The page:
Forum for Science, Industry and Business

Sponsored by:     3M 
Search our Site:

 

New technique finds molecules necessary for cancer metastasis

05.04.2005


Provides unique drug targets to prevent spread

Tufts University researchers have identified several proteins on the surface of cancer cells that contribute to the cells’ ability to metastasize. When the researchers destroyed these particular proteins, the cancerous cells show a significant decrease in their ability to invade healthy cells – a finding that provides a new target for badly needed drugs. Although most cancer deaths occur from metastasis, not from the original cancer itself, no drug treatments are currently available specifically to prevent the spread of the cancer from the original site to other organs. The team also has discovered new roles related to the spread of cancer in two molecules known for other, non-cancer activities.

Dr. Daniel Jay presented the study on Sunday, April 3, at Experimental Biology 2005 in San Diego, as part of the scientific sessions of the American Society for Biochemistry and Molecular Biology.



The findings were made possible, says Dr. Jay, because he and his colleagues have developed a new Fluorform-Assisted Light Inactivation technology (FALI) that is a new generation of the Chromophore-Assisted Laser Inactivation (CALI) technique he created 17 years ago to inactivate specific proteins in living cells at precise times and locations. The researchers are able to destroy a specific protein, sparing all other proteins attached to the cell as well as the cell itself, by targeting the antibody to that specific cell. They tag the antibody with a dye that absorbs a specific wavelength of light. When the light is turned on (earlier technology required lasers; the new FALI technology needs only the light of a slide projector), the light energy absorbed by the dye in the antibody generates free radicals that destroy the specific protein bound by that antibody.

What gives the new FALI approach its power, says Dr. Jay, is its high throughput and its ability to couple with the large antibody libraries now available. Whereas the team used to look at one protein at a time, it now can rapidly scan thousands of the proteins associated with cancer cells, systematically "knocking out" one at a time and looking for those whose absence on the cell causes a significant decrease in invasiveness.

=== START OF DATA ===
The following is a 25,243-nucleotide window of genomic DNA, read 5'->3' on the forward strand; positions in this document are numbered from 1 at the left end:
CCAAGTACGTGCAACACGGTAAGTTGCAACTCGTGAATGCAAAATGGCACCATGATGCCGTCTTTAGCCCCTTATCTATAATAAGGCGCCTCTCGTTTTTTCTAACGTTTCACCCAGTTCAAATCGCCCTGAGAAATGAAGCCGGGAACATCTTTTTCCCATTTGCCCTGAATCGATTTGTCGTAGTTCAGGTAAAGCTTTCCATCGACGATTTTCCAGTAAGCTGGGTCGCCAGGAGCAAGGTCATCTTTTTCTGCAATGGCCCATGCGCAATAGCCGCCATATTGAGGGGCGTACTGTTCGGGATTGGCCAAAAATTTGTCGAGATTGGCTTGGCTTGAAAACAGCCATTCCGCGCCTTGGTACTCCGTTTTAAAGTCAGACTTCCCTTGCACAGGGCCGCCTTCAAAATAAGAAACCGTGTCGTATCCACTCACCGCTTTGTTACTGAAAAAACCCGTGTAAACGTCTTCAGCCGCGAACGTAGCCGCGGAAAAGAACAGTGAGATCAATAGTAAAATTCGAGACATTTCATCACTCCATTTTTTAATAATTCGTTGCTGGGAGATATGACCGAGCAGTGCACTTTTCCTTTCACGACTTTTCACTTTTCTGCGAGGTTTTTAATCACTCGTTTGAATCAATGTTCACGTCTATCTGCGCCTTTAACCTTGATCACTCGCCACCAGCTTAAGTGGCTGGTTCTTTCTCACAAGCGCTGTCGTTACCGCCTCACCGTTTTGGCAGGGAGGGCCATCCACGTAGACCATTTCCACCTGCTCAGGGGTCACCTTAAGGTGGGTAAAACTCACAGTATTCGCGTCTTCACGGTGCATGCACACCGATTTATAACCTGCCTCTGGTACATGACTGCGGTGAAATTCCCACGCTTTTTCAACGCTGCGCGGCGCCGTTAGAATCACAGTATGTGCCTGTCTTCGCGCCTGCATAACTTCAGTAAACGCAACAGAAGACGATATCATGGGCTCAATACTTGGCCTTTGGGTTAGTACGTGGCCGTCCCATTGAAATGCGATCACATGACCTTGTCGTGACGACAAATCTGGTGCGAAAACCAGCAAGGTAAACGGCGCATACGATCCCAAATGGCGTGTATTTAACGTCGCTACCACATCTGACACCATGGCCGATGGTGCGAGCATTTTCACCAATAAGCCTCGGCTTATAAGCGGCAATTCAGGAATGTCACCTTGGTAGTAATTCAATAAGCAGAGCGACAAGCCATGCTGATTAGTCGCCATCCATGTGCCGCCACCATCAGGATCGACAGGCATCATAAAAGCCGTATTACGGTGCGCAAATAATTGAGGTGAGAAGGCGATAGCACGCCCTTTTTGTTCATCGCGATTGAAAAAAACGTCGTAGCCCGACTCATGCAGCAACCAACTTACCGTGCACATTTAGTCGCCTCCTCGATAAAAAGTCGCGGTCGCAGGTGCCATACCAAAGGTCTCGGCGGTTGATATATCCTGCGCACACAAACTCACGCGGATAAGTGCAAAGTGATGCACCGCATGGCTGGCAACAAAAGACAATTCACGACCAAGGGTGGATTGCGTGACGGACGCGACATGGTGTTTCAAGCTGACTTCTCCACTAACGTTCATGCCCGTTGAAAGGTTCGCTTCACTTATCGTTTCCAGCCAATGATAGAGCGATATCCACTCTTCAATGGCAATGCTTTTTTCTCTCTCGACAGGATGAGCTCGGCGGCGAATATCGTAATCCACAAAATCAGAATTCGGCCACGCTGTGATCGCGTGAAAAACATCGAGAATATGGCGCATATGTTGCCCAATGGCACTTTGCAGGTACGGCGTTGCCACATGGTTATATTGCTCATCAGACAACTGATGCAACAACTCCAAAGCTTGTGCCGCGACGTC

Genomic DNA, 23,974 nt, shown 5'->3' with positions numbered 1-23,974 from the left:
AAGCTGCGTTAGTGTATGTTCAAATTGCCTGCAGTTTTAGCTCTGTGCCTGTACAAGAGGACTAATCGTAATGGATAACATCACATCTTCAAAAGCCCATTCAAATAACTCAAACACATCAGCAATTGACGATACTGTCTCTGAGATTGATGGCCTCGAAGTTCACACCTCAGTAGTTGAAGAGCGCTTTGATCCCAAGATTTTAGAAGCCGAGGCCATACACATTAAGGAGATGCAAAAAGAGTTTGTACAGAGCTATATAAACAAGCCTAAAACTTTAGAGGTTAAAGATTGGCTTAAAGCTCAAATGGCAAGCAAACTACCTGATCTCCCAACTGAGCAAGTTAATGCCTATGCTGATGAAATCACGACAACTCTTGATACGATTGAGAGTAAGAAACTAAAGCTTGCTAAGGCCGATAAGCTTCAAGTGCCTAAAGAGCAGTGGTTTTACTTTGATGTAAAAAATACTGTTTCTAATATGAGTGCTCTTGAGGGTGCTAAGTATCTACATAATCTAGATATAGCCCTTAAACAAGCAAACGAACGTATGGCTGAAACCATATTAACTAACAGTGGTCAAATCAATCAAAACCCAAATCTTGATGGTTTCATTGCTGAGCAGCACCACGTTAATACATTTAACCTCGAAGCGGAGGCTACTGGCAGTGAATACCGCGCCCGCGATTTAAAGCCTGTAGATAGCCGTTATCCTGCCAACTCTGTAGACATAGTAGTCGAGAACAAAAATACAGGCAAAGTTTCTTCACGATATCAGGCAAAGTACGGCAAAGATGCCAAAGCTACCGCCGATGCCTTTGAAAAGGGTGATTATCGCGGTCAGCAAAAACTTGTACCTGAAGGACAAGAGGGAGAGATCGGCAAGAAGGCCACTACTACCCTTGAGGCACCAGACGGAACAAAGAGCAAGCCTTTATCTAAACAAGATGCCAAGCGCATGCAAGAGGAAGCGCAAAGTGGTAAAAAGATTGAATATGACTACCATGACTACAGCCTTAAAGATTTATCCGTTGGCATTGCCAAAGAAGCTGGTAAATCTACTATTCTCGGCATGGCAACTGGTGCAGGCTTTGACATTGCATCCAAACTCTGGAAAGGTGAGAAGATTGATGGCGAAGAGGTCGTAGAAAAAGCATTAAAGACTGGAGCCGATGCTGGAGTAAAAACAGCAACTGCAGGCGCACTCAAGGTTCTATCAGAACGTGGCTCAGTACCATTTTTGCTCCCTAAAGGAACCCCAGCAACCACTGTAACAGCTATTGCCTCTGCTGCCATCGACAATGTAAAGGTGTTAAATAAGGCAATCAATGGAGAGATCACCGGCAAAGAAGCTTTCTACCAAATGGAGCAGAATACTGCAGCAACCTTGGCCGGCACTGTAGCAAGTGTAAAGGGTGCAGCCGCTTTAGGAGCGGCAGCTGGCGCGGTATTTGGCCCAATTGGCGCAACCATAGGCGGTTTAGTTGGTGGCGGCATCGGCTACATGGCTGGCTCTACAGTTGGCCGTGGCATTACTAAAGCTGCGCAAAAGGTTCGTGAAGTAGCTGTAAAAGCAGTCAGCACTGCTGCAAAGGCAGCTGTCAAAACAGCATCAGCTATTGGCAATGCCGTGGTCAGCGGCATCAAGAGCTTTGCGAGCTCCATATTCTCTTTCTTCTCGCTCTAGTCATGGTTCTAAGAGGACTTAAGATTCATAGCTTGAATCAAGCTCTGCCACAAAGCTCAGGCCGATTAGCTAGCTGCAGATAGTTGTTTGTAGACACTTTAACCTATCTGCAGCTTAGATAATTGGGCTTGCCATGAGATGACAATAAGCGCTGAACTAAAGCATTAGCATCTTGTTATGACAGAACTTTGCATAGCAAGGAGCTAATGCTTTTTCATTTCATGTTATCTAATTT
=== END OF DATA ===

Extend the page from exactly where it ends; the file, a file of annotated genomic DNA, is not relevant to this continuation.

At the Experimental Biology 2005, Dr. Jay also describes two of the molecules identified by the FALI approach to have large implications for metastasis. Both were well known to scientists, but the Jay team is the first to recognize the roles they play in cancer. The first molecule, HSP90A, is a molecular chaperone that facilities the folding and activation of different proteins within the cells. The Jay laboratory was the first to recognize HSP90A also had a role outside the cell; it activates a particular matrix metalloprotease required for restructuring the surrounding matrix as cells move and invade.

The second molecule, the polio virus receptor CD155, has been recognized for decades as the pathway by which the polio virus is able to enter motor neurons in the nervous system. Dr. Jay and his team have found that the receptor also plays a role in how brain tumor cells move in the brain, spreading to healthy cells.

"Our current interest is cell motility related to the spread of cancer," says Dr. Jay, "but the speed and sensitivity of the FALI approach gives it wide applicability as a method to identify functionally important proteins in a variety of disease processes."

Coauthors of the presentation are Brenda Eustace, Takashi Sakurai, and Kevin Sloan. Funding for the study came from the National Cancer Institute and the Goldhirsh Foundation.

Sarah Goodwin | EurekAlert!
Further information:
http://www.faseb.org/

More articles from Life Sciences: